Exactly. That was why I made the suggestion to shoot with a manual exposure - precisely so the camera does NOT change exposure settings during the sequence. The idea is to set exposure to properly expose dominant skin tone in helmets and lock that exposure in. In that regard, shooting in overcast is a big bonus - light is constant. It really cuts down on the amount of post processing you need to do.
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Old Oct 20, 2009, 7:11 PM   #7
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Exactly. That was why I made the suggestion to shoot with a manual exposure - precisely so the camera does NOT change exposure settings during the sequence. The idea is to set exposure to properly expose dominant skin tone in helmets and lock that exposure in. In that regard, shooting in overcast is a big bonus - light is constant. It really cuts down on the amount of post processing you need to do.
Understood and I agree.
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Old Oct 22, 2009, 11:31 PM   #8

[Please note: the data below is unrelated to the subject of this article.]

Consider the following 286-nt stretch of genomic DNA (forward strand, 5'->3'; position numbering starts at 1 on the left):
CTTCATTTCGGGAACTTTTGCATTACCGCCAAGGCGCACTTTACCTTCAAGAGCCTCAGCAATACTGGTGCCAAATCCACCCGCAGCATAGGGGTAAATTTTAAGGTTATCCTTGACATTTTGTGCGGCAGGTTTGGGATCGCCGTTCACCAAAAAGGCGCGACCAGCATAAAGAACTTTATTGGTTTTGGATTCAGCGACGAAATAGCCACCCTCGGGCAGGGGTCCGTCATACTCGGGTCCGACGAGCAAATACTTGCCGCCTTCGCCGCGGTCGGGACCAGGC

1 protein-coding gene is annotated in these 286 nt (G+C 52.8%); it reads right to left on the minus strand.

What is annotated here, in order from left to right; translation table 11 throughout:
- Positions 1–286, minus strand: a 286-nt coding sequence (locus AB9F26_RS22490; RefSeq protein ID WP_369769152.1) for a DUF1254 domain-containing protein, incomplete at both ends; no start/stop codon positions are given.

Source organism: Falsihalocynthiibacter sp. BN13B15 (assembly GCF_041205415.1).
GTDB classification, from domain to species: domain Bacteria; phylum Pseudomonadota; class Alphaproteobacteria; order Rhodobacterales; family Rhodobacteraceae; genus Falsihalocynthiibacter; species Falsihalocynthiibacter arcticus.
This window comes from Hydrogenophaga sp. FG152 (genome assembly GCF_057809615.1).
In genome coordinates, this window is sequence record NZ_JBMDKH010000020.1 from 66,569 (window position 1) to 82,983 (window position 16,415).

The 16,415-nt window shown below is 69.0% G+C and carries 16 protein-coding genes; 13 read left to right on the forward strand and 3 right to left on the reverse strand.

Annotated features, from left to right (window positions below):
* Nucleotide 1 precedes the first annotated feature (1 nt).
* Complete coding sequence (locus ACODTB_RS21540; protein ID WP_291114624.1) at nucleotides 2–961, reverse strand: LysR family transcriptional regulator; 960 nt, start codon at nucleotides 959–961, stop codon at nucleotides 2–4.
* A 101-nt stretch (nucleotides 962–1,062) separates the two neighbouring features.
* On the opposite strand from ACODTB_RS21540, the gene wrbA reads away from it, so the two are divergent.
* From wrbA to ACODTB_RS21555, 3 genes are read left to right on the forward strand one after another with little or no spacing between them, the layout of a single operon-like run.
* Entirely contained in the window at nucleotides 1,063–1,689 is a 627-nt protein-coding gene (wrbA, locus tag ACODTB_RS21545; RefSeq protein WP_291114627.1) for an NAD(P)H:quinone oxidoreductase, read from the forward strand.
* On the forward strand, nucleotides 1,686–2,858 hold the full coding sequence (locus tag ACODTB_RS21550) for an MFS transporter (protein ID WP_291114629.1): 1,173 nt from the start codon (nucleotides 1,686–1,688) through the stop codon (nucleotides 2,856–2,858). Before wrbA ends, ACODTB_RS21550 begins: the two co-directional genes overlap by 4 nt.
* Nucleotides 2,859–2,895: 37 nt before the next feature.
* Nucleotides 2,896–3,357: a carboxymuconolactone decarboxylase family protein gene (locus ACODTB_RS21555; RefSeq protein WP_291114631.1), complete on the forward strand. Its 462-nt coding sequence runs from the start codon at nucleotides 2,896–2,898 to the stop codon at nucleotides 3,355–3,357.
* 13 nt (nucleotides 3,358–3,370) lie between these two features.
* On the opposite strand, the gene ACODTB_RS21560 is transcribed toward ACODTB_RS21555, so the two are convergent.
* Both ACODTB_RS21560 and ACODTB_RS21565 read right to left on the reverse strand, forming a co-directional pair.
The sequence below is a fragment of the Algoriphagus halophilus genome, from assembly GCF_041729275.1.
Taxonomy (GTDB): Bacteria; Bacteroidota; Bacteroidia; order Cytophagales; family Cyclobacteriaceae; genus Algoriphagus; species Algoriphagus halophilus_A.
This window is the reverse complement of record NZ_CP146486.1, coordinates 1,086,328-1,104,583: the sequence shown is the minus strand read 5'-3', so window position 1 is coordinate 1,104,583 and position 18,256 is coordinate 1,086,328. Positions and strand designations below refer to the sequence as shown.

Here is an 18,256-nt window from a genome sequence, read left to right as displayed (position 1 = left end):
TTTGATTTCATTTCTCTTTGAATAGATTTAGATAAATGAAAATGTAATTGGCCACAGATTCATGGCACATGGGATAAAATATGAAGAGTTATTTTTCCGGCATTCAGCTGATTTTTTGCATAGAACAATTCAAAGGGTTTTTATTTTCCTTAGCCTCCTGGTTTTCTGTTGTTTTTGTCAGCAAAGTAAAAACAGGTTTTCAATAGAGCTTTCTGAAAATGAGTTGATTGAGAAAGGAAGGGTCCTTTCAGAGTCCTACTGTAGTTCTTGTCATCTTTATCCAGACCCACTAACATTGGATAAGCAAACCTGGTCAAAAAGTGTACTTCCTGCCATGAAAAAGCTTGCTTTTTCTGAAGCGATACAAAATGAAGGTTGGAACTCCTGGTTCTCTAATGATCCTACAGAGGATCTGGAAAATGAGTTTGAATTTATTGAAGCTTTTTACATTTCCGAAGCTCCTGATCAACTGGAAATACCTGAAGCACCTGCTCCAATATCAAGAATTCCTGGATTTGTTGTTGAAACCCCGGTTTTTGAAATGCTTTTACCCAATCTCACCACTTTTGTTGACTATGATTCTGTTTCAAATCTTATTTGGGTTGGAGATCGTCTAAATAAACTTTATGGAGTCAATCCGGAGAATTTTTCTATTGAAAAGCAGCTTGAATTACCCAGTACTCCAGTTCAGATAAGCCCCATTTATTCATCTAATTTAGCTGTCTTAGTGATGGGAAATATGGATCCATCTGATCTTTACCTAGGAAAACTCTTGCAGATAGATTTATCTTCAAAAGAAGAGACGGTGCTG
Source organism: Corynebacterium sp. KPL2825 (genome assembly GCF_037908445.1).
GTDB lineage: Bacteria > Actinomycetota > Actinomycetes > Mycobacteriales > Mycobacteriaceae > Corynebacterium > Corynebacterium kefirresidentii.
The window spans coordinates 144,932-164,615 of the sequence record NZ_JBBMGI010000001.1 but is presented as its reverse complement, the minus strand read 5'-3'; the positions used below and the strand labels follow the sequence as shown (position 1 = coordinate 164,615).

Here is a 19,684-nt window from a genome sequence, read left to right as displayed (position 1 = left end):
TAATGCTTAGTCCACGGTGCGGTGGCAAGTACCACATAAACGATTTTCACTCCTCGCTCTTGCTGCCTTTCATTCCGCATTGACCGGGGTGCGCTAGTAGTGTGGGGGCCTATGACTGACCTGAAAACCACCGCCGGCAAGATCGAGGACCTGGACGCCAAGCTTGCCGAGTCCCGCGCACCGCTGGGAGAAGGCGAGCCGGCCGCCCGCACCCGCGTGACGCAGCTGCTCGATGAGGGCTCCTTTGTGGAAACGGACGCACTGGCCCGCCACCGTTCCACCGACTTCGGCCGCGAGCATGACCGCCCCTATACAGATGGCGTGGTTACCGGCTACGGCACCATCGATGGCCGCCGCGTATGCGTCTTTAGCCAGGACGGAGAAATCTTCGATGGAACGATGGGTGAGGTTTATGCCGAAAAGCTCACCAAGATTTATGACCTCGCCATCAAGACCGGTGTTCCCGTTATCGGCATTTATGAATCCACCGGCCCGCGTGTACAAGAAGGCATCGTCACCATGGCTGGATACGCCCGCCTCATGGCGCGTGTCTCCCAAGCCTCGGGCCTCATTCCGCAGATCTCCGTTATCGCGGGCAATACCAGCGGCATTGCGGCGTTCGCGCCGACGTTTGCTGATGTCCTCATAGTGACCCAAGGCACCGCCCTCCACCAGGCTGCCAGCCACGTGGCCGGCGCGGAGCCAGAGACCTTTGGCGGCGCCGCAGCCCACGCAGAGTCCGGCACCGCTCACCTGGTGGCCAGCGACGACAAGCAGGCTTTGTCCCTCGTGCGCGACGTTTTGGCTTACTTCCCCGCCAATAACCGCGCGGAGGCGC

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These are with a K20, right? Considering they all come from a single burst sequence, I'm impressed that you held focus consistent through the burst. This is what has always given me trouble with the K20.

How much cropping did you do?

I fully agree with John on using manual exposure.

Paul
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Old Oct 23, 2009, 7:13 AM   #9
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These are with a K20, right? Considering they all come from a single burst sequence, I'm impressed that you held focus consistent through the burst. This is what has always given me trouble with the K20.

How much cropping did you do?

I fully agree with John on using manual exposure.

Paul
All with my K10D Paul as I have refused to upgrade as yet. Also no crops here. As they came from the camera with minimal sharpening and slight contrast boost. About as pristine as I can post. LOL
Here are a couple more. First my Grandson out on the field. Then my Wife and Son-inlaw from across the field.